Sir Robert Laidlaw – Bonchester

Robert (pictured right) was the second son of William Laidlaw and wife Agnes Purdom.  He was born at Bonchester farmhouse, Bonchester Bridge, Roxburghshire on 15th January 1856.  In later life Robert erected the Laidlaw Memorial Hall at Bonchester Bridge in memory of his father. He was educated at the Parish School at Kirkton.  Robert began his business life in Hawick in the Scottish borders and in the course of a few years he joined the wholesale textile trade in London.  In the summer of 1875 he went to the South African Diamond Fields.  In 1877 he went to India and lived for twenty years in Calcutta.  He travelled extensively in Asia, Africa and America.

In 1882 he founded Whiteaway, Laidlaw and Co; with branches in twenty cities in India, Singapore, Kuala Lumpur as well as Shanghai.

Whiteaway and Laidlaw, of which he became Chairman, was often referred to as the Selfridges of India.  It became a premier department store in the early 20th century, buying products that appealed to Europeans and wealthy locals.  They were into tailoring as well as importing and selling household goods.  The business continued until 1962.  Laidlaw was also proprietor of tea estates in Darjeeling and Chairman of Duncan Durian Rubber Estate Ltd in the Federated Malay States.

Robert was married to Mary Francis, nee Collins daughter of Cpt W Blow Collins after she had been left a widow with several children on the death of her first husband, W.L. Francis of the India Office.  She found work in Laidlaw’s infant business and a romance developed.  Laidlaw effectively became father and mentor to his adoptive family who became wealthy in their own right.  He had three daughters with Mary; Ethel, Margaret and Dorothy, a son, William died in infancy.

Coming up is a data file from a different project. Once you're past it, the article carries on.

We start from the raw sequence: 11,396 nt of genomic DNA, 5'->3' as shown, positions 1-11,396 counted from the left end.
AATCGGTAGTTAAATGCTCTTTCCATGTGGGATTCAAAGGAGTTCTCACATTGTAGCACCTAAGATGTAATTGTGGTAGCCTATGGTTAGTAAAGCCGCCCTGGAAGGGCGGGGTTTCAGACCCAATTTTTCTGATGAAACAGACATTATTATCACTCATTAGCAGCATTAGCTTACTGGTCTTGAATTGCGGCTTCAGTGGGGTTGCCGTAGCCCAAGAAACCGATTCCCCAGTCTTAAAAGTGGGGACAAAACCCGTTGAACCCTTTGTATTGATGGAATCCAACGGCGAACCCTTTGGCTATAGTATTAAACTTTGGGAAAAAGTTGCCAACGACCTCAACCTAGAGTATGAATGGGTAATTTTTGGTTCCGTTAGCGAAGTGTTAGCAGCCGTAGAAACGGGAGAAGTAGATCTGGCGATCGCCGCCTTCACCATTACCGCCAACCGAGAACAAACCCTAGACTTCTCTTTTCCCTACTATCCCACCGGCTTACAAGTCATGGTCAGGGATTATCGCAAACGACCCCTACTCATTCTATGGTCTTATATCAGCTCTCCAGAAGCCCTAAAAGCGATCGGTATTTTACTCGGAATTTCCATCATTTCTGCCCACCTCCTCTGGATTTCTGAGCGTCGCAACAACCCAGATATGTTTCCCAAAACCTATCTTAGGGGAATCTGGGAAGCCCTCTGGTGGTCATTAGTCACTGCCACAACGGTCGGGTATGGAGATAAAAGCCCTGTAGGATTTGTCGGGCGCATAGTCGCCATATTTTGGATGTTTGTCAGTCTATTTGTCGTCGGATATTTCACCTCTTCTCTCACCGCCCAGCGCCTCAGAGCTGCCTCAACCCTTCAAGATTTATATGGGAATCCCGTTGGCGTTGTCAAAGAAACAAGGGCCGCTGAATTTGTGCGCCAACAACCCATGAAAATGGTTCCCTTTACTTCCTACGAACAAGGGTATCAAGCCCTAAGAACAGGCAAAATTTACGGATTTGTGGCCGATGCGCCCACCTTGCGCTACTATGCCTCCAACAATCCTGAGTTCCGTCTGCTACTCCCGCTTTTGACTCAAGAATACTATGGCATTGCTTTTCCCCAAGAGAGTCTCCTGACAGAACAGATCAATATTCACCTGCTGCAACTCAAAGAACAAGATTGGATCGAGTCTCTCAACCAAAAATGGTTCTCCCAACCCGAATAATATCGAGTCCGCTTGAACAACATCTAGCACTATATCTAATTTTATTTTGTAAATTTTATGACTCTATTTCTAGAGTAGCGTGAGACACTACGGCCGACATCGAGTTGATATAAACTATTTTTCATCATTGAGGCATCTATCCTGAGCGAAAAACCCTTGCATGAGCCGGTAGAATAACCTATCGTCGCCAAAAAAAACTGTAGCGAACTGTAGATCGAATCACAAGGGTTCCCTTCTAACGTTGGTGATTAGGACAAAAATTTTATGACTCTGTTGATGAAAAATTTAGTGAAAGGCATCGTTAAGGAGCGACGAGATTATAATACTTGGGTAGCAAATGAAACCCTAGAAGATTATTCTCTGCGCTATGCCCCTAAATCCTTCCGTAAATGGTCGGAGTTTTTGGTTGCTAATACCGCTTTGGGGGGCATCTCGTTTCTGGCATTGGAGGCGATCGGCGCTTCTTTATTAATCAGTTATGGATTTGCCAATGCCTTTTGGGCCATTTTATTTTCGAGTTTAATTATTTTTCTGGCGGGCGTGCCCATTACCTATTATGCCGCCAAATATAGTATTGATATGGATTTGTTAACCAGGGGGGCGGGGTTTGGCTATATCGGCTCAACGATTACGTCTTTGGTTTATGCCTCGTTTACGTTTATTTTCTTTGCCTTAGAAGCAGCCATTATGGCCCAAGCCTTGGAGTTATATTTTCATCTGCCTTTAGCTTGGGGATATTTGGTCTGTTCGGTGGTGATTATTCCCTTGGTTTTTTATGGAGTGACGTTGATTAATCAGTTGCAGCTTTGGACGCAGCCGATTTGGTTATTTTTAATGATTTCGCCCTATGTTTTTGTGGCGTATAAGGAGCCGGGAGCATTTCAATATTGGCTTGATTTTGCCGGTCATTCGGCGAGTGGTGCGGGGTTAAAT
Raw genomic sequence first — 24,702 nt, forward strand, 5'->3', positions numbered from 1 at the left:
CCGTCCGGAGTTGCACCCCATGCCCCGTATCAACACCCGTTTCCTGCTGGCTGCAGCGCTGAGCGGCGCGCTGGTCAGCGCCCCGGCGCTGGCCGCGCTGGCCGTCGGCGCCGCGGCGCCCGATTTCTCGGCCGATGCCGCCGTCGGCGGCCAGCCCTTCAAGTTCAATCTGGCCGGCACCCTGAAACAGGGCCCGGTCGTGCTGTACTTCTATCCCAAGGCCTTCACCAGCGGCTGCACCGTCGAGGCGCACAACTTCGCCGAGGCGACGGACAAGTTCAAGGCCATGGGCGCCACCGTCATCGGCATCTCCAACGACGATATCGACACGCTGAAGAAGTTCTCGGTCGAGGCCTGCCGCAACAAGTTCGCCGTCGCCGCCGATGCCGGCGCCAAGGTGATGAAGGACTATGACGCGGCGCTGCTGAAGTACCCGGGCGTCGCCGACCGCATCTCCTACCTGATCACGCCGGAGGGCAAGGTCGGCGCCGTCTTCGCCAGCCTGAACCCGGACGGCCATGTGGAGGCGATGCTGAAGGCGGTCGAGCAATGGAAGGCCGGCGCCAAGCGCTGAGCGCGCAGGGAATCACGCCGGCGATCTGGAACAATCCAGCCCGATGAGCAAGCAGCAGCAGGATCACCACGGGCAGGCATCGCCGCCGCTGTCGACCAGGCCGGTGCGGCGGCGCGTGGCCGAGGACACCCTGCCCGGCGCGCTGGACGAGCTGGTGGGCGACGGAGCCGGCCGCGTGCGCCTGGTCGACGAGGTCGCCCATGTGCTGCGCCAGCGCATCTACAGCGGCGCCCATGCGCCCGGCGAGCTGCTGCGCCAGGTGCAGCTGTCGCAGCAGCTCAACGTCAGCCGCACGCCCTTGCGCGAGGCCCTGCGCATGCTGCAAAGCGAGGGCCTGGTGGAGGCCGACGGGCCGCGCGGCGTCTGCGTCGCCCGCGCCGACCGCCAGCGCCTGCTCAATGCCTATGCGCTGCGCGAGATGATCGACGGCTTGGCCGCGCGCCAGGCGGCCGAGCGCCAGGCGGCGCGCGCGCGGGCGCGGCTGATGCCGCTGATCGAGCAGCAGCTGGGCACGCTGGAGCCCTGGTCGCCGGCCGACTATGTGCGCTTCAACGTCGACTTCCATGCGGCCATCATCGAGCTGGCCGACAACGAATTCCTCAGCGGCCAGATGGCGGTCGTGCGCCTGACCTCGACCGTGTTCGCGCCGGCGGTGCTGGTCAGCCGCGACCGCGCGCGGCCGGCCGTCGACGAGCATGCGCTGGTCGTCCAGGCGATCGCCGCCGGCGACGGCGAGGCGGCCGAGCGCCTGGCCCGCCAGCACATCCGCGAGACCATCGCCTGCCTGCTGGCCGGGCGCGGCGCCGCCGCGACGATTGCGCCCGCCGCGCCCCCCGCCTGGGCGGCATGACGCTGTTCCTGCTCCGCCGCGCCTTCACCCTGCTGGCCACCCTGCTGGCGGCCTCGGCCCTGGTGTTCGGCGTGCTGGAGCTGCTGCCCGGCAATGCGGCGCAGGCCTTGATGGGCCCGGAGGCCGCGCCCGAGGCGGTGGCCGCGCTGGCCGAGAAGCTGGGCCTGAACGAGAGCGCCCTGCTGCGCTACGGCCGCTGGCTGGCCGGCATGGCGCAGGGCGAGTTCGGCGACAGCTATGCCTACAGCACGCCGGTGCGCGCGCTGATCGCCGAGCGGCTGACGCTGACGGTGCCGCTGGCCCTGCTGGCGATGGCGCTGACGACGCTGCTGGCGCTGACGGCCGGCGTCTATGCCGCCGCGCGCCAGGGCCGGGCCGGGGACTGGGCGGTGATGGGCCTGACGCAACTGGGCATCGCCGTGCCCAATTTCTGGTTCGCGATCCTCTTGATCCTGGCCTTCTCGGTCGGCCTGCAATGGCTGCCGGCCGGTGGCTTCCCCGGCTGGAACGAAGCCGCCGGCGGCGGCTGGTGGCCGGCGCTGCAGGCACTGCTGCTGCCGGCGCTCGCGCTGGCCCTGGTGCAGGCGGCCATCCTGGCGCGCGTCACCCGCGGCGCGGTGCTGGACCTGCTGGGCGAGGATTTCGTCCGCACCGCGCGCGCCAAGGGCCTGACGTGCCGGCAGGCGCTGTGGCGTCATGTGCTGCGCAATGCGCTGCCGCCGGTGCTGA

The Calcutta Boys’ School was opened in 1877.  It was endowed by Robert and others interested in the education of the sons of the Anglo-Indian and domiciled European Community.  (A girl’s school was erected nine years later).

Back in England the Laidlaws settled in Chislehurst buying a newly built house designed by Ernest Newton on the Willett development in Camden Park Road.  Not surprisingly they named the house Bonchester (pictured here).    The house is described in diaries as a ‘grand mansion’ but rather surprisingly the eldest daughter Ethel attended Goucher College in Baltimore, USA.

Churchill was a supporter of Laidlaw and campaigned on the public trail with him, and was an occasional guest at Bonchester. Robert became the Liberal MP for East Renfrewshire from 1906 until 1910.

In 1909 he was knighted and made British Commissioner to the International Opium Commission in Shanghai.  He was a Fellow of the Royal Geographical Society and latterly President of the World’s Sunday School Association from 1913.

The Laidlaws left Chislehurst in 1909 selling their home to William Campbell, a diamond merchant, father of Malcolm Campbell, the future land speed record holder.  Sir Robert bought The Warren at Coney Hall, Hayes from Everard Smith for £15,000.  Sir Robert specialised in the growing of seedling Rhododendrons, Azaleas and trees which still flourish there today.  In 1914 Sir Robert gave the house to the British Red Cross Society for use as a 50 bed hospital.

Sir Robert died in London aged 60; he bequeathed a significant amount of money to run what became the Laidlaw Memorial School in Ketti Nilgris, Southern India.  It was founded for the poor and destitute children of British or Anglo Indian descent in India; it is situated in picturesque landscape, 2400 metres above sea level and is now one of the most highly coveted educational institutions in India.

With grateful acknowledgement to Dr John Francis, Tasmania,
Copyright John Francis 2012